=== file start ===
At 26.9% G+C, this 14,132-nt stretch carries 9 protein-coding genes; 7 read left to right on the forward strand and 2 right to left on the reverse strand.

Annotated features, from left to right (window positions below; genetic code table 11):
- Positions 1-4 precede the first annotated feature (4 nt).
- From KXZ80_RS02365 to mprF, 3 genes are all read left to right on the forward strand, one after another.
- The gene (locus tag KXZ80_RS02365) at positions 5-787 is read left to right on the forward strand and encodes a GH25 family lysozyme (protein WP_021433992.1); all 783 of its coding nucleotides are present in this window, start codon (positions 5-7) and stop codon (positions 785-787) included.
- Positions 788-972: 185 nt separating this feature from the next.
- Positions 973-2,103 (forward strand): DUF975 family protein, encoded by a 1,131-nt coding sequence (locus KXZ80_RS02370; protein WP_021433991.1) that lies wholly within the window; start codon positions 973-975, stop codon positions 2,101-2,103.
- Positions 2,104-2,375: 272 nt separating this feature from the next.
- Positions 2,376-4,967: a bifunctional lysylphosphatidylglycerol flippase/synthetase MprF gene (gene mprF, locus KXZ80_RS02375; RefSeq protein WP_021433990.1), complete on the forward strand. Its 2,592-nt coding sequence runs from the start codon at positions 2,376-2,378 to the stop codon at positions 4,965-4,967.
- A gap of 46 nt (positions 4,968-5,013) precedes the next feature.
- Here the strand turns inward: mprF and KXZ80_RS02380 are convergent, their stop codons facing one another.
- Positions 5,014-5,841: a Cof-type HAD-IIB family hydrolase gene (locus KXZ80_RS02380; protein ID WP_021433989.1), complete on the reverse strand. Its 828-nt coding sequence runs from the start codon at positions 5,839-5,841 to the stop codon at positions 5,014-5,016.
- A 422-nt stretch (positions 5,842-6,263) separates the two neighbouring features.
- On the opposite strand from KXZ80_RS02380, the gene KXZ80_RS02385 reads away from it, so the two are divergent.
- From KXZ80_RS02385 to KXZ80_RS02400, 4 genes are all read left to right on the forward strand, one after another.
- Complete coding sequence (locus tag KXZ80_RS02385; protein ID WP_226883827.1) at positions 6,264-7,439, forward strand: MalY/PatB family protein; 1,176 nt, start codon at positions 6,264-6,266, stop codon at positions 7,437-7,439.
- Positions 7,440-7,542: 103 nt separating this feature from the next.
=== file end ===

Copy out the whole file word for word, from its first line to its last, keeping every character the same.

At 26.9% G+C, this 14,132-nt stretch carries 9 protein-coding genes; 7 read left to right on the forward strand and 2 right to left on the reverse strand.

Annotated features, from left to right (window positions below; genetic code table 11):
- Positions 1-4 precede the first annotated feature (4 nt).
- From KXZ80_RS02365 to mprF, 3 genes are all read left to right on the forward strand, one after another.
- The gene (locus tag KXZ80_RS02365) at positions 5-787 is read left to right on the forward strand and encodes a GH25 family lysozyme (protein WP_021433992.1); all 783 of its coding nucleotides are present in this window, start codon (positions 5-7) and stop codon (positions 785-787) included.
- Positions 788-972: 185 nt separating this feature from the next.
- Positions 973-2,103 (forward strand): DUF975 family protein, encoded by a 1,131-nt coding sequence (locus KXZ80_RS02370; protein WP_021433991.1) that lies wholly within the window; start codon positions 973-975, stop codon positions 2,101-2,103.
- Positions 2,104-2,375: 272 nt separating this feature from the next.
- Positions 2,376-4,967: a bifunctional lysylphosphatidylglycerol flippase/synthetase MprF gene (gene mprF, locus KXZ80_RS02375; RefSeq protein WP_021433990.1), complete on the forward strand. Its 2,592-nt coding sequence runs from the start codon at positions 2,376-2,378 to the stop codon at positions 4,965-4,967.
- A gap of 46 nt (positions 4,968-5,013) precedes the next feature.
- Here the strand turns inward: mprF and KXZ80_RS02380 are convergent, their stop codons facing one another.
- Positions 5,014-5,841: a Cof-type HAD-IIB family hydrolase gene (locus KXZ80_RS02380; protein ID WP_021433989.1), complete on the reverse strand. Its 828-nt coding sequence runs from the start codon at positions 5,839-5,841 to the stop codon at positions 5,014-5,016.
- A 422-nt stretch (positions 5,842-6,263) separates the two neighbouring features.
- On the opposite strand from KXZ80_RS02380, the gene KXZ80_RS02385 reads away from it, so the two are divergent.
- From KXZ80_RS02385 to KXZ80_RS02400, 4 genes are all read left to right on the forward strand, one after another.
- Complete coding sequence (locus tag KXZ80_RS02385; protein ID WP_226883827.1) at positions 6,264-7,439, forward strand: MalY/PatB family protein; 1,176 nt, start codon at positions 6,264-6,266, stop codon at positions 7,437-7,439.
- Positions 7,440-7,542: 103 nt separating this feature from the next.